National carriers would benefit in gaining market share and would favor some of the opportunity to capture the void in the industry; however the opportunity is also a double edged sword. National carriers would have the added expense to add pricey trucks and equipment to their fleet. The temporary void would have an effect on how fast goods make it to the shelves of retailers, therefore allowing for the rule of supply and demand to take effect. National carriers would have to also launch major HR campaigns, since hiring a truck driver is more complicated than one would think. There are background checks, drug and alcohol testing, and of course spending time examining abstracts, that have to be conducted. New applicants without a CDL would have to be licensed and trained before hitting the highway. Hiring 1040 w-2 employees carry a price tag for larger transportation providers. They implement the 1099 owner-operator model to offset the cost of stationary employees. National carriers hire owner-operators to deliver goods in situations where loads would cause a national carrier a loss in profit. National carriers save on health care, fuel cost, purchasing of equipment, and maintenance when contracting with owner-operators.
One of the largest benefits of hiring owner-operators for a national carrier does not have to pay to health care cost for drivers. The changes in the rules would not only lower the production rate and hours of service in which a driver can operate a vehicle on the road, it would force every owner-operator to have to participate in the Affordable Care Act also known as “Obama Care”. With over 600,000 plus owner-operators having to be classified as employees, would significantly add resources to the pool for Obama Care. The changes would be crippling. Most truck driver’s average gross wages average just $41,000 including hourly wages, overtime, commissions, bonuses, and profit sharing (according to payscale.com). When one calculates the average of taxes one contributes currently, most drivers only see between $26,000 to $32,000, in take home pay. Having to contribute to Obama Care will add an additional burden upwards of an additional 10%-15% in new taxes (depending on their income bracket).
As an owner-operator, one must cover all of the expenses of their replacement and repair of equipment (truck and trailer), fuel and highway usage tax (both state and federal), licensing fees (state and federal), cost of living expenses while on the road, tolls and parking, fines and penalties for not keeping up with all of the regulations, while on top of trying to inch out some profit to make a living. Truckers are responsible for more than just delivering a load to its destination. Today drivers have a massive amount of paperwork in reporting, which burns up valuable production time. The reporting tracks their every move, mile of travel, maintenance schedule and repair, delivery, type of cargo, fuel used, and purchases if business related. By the industry experts, some of the reporting is necessary in the name of national security, in a post 9/11 world. However most truckers lose sleep over the fact that missing any details in their reporting opens the door to fines and penalties when proceeding threw a weight station or DOT stop. Drivers are responsible individually for paying for fines and penalties out of their pocket. Now HOS is proposing mandatory electronic log and reporting equipment in every big rig, which will trigger automatic red flags for regulators, giving them the tools to enlarge their enforcement activities.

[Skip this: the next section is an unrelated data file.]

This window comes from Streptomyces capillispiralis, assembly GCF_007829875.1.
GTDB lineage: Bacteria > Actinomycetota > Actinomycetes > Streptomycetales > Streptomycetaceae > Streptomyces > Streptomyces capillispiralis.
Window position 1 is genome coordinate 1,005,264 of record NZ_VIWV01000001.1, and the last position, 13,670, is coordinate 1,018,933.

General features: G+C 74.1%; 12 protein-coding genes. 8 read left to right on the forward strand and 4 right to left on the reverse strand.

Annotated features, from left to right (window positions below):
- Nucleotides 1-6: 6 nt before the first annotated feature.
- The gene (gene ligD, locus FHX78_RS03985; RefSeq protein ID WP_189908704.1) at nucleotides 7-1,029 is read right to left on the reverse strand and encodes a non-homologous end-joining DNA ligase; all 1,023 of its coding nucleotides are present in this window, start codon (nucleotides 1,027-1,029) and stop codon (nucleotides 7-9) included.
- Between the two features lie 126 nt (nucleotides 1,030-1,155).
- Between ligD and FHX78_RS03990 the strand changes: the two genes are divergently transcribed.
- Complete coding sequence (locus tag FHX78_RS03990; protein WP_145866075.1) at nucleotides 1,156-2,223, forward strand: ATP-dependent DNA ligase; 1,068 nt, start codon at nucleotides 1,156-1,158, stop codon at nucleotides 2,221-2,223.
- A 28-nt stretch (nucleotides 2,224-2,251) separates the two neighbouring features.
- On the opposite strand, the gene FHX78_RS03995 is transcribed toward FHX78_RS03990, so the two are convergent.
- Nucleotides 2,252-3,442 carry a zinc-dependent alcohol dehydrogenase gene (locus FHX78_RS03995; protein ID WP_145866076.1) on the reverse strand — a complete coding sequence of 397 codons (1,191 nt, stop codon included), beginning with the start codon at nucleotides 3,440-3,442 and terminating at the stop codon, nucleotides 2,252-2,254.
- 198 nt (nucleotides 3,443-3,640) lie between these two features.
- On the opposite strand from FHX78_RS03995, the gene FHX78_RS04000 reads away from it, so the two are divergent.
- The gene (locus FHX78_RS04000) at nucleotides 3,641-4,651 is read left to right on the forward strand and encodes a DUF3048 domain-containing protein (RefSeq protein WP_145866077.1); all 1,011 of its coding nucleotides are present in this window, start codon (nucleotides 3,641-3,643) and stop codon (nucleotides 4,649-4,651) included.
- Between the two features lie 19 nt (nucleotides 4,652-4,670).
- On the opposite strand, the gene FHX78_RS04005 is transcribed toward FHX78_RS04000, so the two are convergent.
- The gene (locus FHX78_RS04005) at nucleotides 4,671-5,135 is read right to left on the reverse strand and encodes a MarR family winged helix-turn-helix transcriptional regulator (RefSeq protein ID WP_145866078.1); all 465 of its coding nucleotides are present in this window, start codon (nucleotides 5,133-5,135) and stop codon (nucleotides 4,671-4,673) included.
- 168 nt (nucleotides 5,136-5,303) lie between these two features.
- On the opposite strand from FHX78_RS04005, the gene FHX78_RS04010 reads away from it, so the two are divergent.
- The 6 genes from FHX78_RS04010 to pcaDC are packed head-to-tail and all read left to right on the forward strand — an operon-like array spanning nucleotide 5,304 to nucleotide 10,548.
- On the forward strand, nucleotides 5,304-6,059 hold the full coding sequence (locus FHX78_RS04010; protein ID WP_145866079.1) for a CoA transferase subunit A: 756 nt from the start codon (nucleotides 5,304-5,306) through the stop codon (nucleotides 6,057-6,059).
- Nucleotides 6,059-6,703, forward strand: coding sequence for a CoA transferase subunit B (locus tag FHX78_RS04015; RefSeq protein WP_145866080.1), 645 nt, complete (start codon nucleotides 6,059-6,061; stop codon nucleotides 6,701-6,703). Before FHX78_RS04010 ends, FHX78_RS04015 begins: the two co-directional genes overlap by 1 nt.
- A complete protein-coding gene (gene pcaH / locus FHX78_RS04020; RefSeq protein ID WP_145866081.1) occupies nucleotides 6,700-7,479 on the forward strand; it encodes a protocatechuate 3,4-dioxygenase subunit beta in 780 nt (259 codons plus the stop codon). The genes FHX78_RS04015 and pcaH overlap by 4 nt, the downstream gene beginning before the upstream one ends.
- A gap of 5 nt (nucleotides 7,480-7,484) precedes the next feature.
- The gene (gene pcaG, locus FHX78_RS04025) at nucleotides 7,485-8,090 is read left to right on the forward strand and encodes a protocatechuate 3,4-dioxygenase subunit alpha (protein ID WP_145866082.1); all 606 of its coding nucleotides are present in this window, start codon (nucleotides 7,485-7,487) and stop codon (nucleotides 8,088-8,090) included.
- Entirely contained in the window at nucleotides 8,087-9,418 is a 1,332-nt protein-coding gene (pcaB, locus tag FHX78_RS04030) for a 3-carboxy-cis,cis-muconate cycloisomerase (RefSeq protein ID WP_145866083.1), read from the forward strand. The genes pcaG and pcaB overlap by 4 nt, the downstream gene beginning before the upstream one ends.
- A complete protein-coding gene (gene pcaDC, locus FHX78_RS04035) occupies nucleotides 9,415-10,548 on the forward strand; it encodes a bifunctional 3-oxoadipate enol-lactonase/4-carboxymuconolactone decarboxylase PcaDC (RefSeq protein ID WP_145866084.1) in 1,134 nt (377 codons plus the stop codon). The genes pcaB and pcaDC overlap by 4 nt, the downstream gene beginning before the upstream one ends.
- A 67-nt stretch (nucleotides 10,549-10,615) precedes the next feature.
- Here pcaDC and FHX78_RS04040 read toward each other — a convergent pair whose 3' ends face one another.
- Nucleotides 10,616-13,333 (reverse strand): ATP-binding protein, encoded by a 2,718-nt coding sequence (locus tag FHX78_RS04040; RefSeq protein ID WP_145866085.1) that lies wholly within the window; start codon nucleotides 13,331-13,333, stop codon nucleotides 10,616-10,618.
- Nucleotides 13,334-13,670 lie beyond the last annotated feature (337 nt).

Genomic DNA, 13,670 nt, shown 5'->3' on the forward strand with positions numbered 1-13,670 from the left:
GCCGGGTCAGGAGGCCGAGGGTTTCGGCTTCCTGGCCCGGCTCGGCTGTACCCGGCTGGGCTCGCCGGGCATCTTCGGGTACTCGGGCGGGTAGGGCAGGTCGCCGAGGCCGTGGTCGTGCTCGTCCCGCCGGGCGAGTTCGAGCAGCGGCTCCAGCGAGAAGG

“If you move these drivers from independent contractors to full-time employees, the impact is going to be very significant in terms of carrier cost structures”, commented Mike Regan, president of TranzAct Technologies, active member of NASSTRAC, and notable commentator on the freight transportation sector generally, during an interview with Supply Chain Digest.